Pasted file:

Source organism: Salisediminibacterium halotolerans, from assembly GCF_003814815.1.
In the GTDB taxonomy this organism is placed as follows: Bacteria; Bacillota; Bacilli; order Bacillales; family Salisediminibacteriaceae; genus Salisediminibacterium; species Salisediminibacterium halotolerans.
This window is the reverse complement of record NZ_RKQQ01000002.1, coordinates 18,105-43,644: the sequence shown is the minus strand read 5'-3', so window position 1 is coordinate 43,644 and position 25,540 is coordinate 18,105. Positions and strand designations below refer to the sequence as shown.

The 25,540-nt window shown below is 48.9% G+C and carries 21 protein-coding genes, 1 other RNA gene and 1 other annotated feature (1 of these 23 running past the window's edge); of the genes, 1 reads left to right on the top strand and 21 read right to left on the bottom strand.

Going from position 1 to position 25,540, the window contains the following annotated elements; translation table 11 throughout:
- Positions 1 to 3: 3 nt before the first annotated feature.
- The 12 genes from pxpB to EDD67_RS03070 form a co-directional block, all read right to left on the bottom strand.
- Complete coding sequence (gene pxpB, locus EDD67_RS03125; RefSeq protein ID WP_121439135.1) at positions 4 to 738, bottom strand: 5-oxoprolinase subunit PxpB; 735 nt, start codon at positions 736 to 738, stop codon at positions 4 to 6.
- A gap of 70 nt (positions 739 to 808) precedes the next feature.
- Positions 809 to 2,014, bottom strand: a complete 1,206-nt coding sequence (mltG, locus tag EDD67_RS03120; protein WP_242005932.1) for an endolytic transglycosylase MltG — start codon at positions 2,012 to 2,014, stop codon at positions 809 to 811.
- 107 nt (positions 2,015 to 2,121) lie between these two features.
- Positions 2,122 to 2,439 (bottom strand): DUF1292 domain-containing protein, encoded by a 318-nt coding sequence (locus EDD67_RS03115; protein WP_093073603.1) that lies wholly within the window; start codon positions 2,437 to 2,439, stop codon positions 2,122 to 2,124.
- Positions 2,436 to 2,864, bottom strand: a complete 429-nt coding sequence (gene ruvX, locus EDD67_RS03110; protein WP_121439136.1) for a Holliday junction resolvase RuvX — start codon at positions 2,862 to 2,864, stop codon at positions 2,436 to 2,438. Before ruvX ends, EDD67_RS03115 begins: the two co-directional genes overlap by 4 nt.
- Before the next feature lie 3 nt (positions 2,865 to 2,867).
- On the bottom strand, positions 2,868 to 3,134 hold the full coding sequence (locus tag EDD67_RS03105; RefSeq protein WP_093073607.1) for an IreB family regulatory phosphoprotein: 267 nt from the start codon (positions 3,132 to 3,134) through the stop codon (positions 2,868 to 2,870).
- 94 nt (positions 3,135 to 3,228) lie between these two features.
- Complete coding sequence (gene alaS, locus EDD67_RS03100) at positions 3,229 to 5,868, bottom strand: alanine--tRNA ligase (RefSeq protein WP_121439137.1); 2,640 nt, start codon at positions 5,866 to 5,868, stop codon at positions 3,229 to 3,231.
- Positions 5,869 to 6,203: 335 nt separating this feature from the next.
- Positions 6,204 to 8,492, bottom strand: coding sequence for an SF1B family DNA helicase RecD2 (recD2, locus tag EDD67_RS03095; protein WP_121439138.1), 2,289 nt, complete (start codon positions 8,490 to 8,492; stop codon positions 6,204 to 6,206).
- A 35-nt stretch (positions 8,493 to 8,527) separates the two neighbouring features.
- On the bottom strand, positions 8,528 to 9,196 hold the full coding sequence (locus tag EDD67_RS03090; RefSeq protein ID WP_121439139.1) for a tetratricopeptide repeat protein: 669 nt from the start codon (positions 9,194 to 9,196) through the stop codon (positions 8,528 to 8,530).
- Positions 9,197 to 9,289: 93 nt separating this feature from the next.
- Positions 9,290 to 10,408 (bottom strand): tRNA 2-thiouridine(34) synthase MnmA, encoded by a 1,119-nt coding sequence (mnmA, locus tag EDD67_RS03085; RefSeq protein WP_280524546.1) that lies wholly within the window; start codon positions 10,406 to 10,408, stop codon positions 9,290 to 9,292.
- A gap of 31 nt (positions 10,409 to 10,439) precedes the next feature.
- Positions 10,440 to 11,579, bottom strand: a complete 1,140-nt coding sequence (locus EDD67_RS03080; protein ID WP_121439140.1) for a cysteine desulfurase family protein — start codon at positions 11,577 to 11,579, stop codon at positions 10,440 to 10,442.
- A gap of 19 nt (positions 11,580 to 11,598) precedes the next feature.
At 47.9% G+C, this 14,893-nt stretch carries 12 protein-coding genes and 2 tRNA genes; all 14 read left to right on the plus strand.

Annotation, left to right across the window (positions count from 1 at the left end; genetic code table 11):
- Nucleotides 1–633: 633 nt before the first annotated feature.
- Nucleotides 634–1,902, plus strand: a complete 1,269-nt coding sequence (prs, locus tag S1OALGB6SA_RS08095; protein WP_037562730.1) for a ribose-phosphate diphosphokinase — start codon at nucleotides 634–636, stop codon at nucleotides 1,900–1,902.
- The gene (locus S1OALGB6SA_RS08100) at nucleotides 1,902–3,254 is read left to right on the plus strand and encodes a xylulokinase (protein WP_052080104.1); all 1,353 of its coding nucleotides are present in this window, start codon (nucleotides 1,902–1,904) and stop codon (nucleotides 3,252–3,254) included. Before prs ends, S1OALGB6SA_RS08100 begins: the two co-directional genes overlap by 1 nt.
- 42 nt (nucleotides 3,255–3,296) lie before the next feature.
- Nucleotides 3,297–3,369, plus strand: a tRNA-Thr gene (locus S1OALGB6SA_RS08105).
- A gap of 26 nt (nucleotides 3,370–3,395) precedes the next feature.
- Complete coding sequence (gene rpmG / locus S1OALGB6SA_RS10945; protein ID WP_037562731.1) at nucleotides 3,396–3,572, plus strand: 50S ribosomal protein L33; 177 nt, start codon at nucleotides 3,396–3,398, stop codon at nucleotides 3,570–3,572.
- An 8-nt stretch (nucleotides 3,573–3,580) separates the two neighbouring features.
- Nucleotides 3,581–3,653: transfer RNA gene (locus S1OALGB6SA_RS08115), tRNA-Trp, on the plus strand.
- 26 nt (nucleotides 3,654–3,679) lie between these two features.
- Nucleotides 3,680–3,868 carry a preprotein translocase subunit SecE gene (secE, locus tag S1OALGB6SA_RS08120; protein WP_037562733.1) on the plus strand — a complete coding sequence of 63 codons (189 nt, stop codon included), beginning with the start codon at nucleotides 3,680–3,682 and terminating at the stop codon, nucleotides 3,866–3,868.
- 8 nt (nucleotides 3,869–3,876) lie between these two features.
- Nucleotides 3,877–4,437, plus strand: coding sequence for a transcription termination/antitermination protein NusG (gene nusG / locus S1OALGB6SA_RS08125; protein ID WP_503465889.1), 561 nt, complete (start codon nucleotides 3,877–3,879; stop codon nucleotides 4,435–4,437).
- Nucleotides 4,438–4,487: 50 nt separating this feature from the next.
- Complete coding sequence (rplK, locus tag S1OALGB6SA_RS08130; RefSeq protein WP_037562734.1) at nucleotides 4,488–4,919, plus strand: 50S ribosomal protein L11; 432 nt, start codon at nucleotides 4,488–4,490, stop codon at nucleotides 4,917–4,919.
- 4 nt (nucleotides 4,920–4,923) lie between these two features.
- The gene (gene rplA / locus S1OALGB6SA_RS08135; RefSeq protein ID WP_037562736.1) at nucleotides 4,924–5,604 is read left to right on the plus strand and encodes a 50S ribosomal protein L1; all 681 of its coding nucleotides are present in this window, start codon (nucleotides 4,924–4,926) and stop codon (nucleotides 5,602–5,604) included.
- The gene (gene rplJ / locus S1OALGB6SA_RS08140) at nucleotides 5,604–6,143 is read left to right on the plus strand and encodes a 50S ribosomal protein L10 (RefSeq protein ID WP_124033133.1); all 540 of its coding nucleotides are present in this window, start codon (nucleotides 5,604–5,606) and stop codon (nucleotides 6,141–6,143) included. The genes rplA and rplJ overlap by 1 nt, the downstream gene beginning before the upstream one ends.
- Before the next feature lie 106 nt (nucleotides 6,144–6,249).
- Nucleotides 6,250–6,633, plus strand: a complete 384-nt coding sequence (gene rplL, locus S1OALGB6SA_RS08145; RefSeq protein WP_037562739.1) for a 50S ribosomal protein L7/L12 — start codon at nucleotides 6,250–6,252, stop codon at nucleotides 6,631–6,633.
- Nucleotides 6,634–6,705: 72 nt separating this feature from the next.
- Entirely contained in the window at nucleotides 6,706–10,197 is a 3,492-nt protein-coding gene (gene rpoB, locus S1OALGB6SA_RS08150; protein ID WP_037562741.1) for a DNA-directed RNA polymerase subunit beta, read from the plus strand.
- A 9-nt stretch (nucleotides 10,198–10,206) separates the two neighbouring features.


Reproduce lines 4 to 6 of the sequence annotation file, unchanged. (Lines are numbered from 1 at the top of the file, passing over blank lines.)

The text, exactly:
The 25,540-nt window shown below is 48.9% G+C and carries 21 protein-coding genes, 1 other RNA gene and 1 other annotated feature (1 of these 23 running past the window's edge); of the genes, 1 reads left to right on the top strand and 21 read right to left on the bottom strand.

Going from position 1 to position 25,540, the window contains the following annotated elements; translation table 11 throughout:
- Positions 1 to 3: 3 nt before the first annotated feature.